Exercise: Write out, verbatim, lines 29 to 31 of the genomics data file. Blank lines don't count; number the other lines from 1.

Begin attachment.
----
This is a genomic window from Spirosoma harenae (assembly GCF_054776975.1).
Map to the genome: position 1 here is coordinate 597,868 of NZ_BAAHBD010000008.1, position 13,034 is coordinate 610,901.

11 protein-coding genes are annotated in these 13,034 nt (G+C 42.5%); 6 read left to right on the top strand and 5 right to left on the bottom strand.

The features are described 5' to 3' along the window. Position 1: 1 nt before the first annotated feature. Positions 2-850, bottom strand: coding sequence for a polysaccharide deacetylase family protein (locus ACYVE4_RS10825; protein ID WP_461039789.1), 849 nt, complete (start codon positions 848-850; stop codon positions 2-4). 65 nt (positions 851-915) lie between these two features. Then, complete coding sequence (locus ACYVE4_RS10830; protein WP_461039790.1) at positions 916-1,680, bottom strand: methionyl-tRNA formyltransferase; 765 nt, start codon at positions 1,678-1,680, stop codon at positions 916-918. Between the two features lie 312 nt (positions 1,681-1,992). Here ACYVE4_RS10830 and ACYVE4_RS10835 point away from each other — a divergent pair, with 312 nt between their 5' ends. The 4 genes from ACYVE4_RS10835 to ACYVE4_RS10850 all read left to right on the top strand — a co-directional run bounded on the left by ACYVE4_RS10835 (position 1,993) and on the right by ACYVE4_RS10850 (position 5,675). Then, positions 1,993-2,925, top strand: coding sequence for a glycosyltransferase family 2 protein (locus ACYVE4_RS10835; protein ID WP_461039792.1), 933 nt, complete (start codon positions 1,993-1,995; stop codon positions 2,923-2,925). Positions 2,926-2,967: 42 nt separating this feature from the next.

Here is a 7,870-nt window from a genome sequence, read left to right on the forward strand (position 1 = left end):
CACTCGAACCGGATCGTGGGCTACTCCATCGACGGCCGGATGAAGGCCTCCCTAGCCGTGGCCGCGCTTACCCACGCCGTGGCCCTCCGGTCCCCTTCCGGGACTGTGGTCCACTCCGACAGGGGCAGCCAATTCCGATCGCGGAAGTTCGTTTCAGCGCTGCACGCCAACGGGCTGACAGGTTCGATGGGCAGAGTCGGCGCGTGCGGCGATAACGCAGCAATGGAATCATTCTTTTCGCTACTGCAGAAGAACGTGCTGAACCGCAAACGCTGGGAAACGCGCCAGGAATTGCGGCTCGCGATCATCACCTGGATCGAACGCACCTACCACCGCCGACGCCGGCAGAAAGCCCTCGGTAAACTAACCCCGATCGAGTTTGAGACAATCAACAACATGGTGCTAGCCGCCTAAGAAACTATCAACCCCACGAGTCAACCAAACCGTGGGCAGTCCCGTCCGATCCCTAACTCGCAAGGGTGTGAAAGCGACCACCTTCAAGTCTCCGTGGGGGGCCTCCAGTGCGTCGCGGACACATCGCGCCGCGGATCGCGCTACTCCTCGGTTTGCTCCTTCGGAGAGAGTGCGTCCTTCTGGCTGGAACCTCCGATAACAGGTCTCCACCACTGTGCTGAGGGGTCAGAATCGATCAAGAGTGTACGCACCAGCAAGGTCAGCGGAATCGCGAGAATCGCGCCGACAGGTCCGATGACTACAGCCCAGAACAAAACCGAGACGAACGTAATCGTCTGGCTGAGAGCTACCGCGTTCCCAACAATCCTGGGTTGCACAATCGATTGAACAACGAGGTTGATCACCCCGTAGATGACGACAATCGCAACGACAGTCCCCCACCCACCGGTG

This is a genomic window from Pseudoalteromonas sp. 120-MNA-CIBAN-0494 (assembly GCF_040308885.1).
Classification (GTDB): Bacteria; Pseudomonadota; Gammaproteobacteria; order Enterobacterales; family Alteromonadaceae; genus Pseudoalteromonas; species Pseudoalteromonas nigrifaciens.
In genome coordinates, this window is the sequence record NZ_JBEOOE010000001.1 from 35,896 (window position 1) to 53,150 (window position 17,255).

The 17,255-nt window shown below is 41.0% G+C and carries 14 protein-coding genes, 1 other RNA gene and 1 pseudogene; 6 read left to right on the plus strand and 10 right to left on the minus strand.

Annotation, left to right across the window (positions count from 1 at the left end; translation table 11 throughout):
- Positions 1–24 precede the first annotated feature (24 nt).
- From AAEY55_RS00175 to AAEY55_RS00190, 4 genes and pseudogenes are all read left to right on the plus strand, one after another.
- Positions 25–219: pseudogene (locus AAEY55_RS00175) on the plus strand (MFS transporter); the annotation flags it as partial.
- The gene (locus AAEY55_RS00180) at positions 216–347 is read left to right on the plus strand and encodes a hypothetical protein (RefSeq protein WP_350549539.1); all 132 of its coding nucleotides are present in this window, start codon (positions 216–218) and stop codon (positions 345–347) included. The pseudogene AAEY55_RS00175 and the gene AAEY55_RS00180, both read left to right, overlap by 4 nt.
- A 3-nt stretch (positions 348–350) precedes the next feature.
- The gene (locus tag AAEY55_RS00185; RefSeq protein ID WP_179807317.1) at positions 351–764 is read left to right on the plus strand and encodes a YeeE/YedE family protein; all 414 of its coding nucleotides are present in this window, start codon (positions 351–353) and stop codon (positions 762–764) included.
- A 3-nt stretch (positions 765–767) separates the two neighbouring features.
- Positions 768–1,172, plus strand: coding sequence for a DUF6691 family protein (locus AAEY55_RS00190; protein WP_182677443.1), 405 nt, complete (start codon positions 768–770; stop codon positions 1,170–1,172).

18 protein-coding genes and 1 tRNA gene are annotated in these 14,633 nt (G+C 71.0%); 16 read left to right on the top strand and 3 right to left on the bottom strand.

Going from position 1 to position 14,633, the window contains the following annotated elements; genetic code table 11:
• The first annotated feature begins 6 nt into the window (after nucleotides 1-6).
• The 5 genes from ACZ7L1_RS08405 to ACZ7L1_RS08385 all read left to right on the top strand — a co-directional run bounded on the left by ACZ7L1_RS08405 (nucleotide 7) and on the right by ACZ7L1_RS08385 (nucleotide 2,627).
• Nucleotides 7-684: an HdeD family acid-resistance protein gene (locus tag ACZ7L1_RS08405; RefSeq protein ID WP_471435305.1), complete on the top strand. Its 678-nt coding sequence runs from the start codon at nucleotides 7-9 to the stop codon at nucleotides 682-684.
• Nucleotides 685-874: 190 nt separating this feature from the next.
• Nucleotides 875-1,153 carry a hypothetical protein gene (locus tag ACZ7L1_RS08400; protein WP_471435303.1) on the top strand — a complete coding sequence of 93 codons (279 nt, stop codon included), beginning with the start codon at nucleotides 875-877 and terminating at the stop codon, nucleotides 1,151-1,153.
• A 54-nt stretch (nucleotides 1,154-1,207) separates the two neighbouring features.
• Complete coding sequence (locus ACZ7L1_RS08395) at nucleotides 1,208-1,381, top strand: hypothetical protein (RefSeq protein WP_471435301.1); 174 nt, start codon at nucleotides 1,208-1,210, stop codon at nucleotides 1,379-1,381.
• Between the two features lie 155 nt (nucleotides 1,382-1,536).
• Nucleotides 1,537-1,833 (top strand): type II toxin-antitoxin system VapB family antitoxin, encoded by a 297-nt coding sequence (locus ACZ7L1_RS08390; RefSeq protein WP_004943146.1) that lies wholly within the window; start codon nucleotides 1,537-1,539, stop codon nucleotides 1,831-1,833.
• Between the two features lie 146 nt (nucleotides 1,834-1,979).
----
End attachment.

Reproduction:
• Between the two features lie 155 nt (nucleotides 1,382-1,536).
• Nucleotides 1,537-1,833 (top strand): type II toxin-antitoxin system VapB family antitoxin, encoded by a 297-nt coding sequence (locus ACZ7L1_RS08390; RefSeq protein WP_004943146.1) that lies wholly within the window; start codon nucleotides 1,537-1,539, stop codon nucleotides 1,831-1,833.
• Between the two features lie 146 nt (nucleotides 1,834-1,979).